A bill has been introduced in the House of Representatives that seeks to “clarify” the standards for what defines Unfair, Deceptive, or Abusive Acts or Practices (UDAAP) under the Consumer Financial Protection Act with respect to enforcement actions brought by the Consumer Financial Protection Bureau.
The Background: The bill, H.R. 6789, was introduced last week by Rep. Andy Barr [R-Kent.] and has been referred to the House Financial Services Committee for review. Text of the actual proposed legislation is not yet available on either Congress’s website, nor was it included in a press release from Rep. Barr’s office announcing the bill.
- The bill does have 14 cosponsors, all of them Republicans.
- In the release, Rep. Barr says that the proposed legislation would reform the UDAAP authority granted to the CFPB by the Consumer Financial Protection Act “to provide certainty for lenders and credit providers.”
- Reading between the lines of Rep. Barr’s release, it appears as though the proposed legislation would deal with how the term “abusive” is defined under the law. In most cases, state and federal laws cover what are known as Unfair or Deceptive Acts or Practices (UDAP). It was the Consumer Financial Protection Act that added the second “A” for “abusive” without defining it. There have been attempts through the years to define what constitutes an abusive act or practice, but nothing has ever officially been done to define the term.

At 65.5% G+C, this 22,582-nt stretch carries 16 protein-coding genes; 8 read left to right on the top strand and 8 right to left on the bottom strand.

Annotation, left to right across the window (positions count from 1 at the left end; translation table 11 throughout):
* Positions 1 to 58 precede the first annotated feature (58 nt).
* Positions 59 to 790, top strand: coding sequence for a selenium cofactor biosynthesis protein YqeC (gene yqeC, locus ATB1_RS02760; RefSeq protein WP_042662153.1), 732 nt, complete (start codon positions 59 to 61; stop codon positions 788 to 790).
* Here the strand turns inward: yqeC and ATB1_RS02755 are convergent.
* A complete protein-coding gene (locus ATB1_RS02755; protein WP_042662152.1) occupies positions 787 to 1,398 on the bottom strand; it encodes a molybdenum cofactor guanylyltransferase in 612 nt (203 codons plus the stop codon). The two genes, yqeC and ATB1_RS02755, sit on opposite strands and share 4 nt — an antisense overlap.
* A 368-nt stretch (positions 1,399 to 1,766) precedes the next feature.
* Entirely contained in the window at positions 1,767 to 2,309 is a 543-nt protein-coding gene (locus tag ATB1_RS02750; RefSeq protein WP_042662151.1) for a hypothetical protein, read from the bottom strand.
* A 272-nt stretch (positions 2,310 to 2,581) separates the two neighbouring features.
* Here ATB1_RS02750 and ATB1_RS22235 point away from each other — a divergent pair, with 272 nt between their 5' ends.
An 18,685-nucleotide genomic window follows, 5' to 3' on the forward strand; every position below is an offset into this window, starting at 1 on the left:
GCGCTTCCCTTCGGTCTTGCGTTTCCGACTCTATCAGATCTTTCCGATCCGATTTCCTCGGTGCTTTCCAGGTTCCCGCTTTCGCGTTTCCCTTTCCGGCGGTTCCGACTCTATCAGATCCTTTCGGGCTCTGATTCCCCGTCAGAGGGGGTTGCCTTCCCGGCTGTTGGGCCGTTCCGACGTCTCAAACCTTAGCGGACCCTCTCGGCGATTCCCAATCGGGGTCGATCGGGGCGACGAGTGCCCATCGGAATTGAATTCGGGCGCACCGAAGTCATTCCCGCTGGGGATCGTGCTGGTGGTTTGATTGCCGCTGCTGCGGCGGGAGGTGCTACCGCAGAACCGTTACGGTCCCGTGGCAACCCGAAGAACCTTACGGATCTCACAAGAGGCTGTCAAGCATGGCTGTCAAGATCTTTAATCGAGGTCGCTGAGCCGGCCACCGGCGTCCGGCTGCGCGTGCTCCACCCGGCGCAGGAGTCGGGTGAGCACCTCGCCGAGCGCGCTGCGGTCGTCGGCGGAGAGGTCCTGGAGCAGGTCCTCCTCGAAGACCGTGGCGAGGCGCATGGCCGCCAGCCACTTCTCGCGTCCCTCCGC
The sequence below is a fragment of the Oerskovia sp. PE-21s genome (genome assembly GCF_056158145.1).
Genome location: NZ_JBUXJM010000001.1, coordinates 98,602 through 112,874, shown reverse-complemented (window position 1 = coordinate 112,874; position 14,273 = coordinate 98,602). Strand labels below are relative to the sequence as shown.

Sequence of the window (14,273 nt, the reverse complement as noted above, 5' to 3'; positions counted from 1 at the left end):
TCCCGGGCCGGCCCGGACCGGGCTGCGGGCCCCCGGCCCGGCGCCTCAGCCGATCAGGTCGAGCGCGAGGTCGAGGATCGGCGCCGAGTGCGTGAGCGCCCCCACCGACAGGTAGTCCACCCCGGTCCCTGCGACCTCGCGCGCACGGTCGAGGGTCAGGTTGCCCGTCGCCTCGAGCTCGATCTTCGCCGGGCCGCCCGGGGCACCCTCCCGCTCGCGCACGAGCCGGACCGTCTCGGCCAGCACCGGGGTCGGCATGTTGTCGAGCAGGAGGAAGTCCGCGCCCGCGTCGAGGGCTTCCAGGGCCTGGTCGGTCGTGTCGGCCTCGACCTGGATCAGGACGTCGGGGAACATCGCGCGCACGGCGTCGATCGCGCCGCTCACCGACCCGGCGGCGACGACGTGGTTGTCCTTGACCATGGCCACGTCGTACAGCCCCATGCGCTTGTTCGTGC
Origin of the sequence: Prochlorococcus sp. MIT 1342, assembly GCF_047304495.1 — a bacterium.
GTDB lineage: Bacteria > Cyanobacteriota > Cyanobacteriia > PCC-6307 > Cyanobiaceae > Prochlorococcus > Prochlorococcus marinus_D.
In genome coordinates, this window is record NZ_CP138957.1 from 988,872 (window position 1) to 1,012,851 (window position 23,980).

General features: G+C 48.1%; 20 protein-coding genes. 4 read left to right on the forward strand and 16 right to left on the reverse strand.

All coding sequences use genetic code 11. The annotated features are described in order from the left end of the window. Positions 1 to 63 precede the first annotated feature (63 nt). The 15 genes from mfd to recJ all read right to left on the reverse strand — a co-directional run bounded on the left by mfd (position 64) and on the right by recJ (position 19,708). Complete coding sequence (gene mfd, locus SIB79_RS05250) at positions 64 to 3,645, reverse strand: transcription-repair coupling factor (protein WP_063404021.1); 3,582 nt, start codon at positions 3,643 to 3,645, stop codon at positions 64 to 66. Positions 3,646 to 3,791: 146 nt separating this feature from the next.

That’s What He Said: “Since the Dodd-Frank Act passed, financial institutions and providers have been left without clarity of the definition for the term “abusive,” and inadequate guidance from Bill CFPB on what would constitute a UDAAP violation. Regulatory uncertainty leads to fewer choices and higher prices for consumers, and the agency tasked with protecting consumers should not be complicit in regulation that is causing these outcomes,” said Rep. Andy Barr, in a statement. “My legislation, the Rectifying Undefined Definitions of Abusive Acts or Practices or the Rectifying UDAAP Act, requires the CFPB to provide the transparency financial institutions need to serve consumers and ensure there is ample access to credit in our consumer markets.”
Support: The bill appears to be supported by the American Bankers Association, the Consumer Banker Association, the Independent Community Bankers of America, the National Association of Federal Credit Unions, and the Credit Union National Association, each of which offered an endorsement in Rep. Barr’s announcement.